A total £3.4bn inheritance tax was paid last year – the most since 2007 – as more households were caught by the inheritance tax net, with women paying 35 per cent more than men.
HM Revenue and Customs’ figures show a six-year high increased from £3.1bn the previous year. The total was only marginally below the estimated £3.5bn forecast by the Office of Budget Responsibility. These figures revealed women are paying more death duties than men. Last year 9,016 women paid £1.53bn, which averages out at £169,000 per person.
Last year, fewer men fell into the inheritance tax net, which resulted in them paying an average of £161,000. The reason no doubt is that women are more likely to outlive their male spouse having inherited from them.
The figures will increase the pressure the on Conservative Party to increase the IHT allowances in their manifesto for the 2015 General Election.
The last time HM Revenue and Customs experienced such a sizeable tax take was in 2007-2008, when a record £3.8bn was paid. The following year takings dropped due to the ability to transfer unused ‘nil-rate band’ from a deceased spouse – although allowances have been frozen at £325,000 per person since 2009, as a result of which the takings each year since 2009 have risen again.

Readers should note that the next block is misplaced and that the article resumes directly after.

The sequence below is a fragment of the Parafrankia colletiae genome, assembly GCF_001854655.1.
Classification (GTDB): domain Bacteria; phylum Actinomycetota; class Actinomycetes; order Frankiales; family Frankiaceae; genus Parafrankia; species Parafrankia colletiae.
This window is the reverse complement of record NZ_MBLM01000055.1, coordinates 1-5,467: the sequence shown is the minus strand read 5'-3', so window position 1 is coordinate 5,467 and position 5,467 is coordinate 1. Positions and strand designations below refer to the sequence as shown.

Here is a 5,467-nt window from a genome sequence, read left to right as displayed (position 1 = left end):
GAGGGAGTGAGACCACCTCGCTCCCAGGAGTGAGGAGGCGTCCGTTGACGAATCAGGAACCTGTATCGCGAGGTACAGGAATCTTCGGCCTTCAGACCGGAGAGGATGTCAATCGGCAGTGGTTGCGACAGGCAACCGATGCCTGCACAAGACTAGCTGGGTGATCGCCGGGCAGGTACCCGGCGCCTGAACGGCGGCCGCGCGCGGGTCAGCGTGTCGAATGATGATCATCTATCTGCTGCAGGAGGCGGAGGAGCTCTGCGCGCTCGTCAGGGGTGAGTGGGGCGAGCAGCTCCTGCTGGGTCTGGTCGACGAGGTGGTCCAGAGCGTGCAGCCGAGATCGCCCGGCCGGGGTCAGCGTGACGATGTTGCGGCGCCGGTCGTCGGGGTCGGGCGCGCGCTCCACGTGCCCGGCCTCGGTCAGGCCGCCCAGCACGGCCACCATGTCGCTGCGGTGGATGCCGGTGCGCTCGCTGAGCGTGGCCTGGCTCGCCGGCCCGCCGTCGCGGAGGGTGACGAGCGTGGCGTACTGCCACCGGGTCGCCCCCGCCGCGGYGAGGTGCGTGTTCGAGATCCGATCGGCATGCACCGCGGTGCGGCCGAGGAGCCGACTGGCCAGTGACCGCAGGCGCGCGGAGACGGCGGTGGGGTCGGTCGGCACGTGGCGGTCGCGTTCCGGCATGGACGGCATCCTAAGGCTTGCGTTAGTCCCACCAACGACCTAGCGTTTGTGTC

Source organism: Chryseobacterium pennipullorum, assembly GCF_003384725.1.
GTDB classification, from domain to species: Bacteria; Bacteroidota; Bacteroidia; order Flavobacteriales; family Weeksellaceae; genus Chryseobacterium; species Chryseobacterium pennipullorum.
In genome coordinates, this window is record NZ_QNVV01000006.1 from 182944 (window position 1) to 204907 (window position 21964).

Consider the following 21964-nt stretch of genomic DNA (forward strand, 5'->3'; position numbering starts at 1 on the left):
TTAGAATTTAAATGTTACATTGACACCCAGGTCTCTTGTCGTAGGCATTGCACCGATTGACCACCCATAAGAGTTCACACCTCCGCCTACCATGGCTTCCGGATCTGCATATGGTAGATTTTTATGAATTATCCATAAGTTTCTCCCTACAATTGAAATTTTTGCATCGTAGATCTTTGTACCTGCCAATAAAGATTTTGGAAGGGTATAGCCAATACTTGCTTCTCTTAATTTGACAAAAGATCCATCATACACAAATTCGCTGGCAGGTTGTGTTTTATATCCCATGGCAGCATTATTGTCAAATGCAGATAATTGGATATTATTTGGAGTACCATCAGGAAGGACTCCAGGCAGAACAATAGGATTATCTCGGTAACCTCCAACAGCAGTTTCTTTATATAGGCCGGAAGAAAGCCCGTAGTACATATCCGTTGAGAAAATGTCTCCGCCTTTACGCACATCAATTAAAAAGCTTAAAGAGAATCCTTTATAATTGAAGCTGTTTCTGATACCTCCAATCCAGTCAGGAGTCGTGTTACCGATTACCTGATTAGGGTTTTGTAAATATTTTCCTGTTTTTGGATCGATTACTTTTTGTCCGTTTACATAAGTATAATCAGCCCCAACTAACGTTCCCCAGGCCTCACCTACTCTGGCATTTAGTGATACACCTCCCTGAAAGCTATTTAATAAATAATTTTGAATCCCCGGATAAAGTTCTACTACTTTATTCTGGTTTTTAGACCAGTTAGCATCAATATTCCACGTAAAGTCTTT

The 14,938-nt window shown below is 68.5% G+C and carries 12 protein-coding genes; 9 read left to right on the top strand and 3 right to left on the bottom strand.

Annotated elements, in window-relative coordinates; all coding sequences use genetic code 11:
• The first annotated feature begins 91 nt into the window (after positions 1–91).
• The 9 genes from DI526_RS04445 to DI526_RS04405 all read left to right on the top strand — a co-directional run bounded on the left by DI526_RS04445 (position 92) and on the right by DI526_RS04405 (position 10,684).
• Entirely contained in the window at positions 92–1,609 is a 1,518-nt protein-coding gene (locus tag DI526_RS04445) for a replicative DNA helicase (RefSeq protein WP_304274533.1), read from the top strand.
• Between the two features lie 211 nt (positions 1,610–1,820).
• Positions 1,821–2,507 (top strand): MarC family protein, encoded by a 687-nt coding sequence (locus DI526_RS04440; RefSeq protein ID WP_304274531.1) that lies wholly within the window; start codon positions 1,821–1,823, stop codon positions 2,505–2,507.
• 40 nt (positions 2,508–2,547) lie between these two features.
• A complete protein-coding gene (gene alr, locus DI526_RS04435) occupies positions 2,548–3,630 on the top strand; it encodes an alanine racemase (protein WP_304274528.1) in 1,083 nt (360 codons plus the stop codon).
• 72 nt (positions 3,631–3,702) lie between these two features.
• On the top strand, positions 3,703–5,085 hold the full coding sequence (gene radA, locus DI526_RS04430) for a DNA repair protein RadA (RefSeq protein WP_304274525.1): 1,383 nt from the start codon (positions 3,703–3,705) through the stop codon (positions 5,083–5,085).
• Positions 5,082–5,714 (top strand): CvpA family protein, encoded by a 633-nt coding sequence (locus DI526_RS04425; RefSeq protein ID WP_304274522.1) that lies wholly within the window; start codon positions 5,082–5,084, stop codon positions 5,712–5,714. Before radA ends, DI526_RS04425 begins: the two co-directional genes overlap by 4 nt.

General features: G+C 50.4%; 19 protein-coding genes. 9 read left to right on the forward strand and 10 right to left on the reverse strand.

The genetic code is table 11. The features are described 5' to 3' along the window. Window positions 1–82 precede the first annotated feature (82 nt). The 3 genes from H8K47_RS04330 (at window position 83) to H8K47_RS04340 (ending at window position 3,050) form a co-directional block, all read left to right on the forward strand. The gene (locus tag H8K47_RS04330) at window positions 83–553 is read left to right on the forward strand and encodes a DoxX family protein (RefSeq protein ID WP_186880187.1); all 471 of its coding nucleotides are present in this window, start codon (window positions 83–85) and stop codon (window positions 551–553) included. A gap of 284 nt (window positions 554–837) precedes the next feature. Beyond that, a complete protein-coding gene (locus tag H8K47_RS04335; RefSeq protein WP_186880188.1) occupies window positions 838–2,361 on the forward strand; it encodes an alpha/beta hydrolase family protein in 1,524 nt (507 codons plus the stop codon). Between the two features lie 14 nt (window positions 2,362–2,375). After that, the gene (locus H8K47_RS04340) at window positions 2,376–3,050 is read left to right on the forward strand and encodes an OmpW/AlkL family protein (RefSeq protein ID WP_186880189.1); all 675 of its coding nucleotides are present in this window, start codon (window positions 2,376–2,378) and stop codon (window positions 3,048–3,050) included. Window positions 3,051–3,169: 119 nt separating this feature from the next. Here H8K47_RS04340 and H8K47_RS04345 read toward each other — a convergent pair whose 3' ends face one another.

Stephen Berry of NFU Mutual has said: “Over the past two decades inheritance tax has gone from being an issue for the super-wealthy to something that affects millions of people – driven largely by the rise in house prices.” HMRC explained that a third of a taxpaying estate’s total value is made up of residential property, and the increase in house prices has contributed to the overall tax take.
IHT receipts will continue to rise until the tax threshold is increased and the Institute for Fiscal Studies (IFS) found inheritance tax receipts will reach a 45-year high in four years’ time by 2018 if the threshold remains the same. This correlates with figures which suggest a number of families will see their inheritance tax bill increase by a third to £35,600.
Married couples can effectively currently bequeath a total of £650,000 tax free within the nil rate band, frozen at £325,000 per person. Inheritance tax is levied at a rate of 40% on the value of an estate above the threshold.
Economists and Tory MPs have called for radical reform to inheritance tax.
There is much that people can do to make the most of the various IHT exemptions and reliefs. In particular, for those with high incomes, the exemption for regular gifts from surplus income is worth investigating. Sufficient paperwork is required to evidence this, but the time spent on collecting the documentation could save your family time and expense in future and result in an overall lower inheritance tax bill.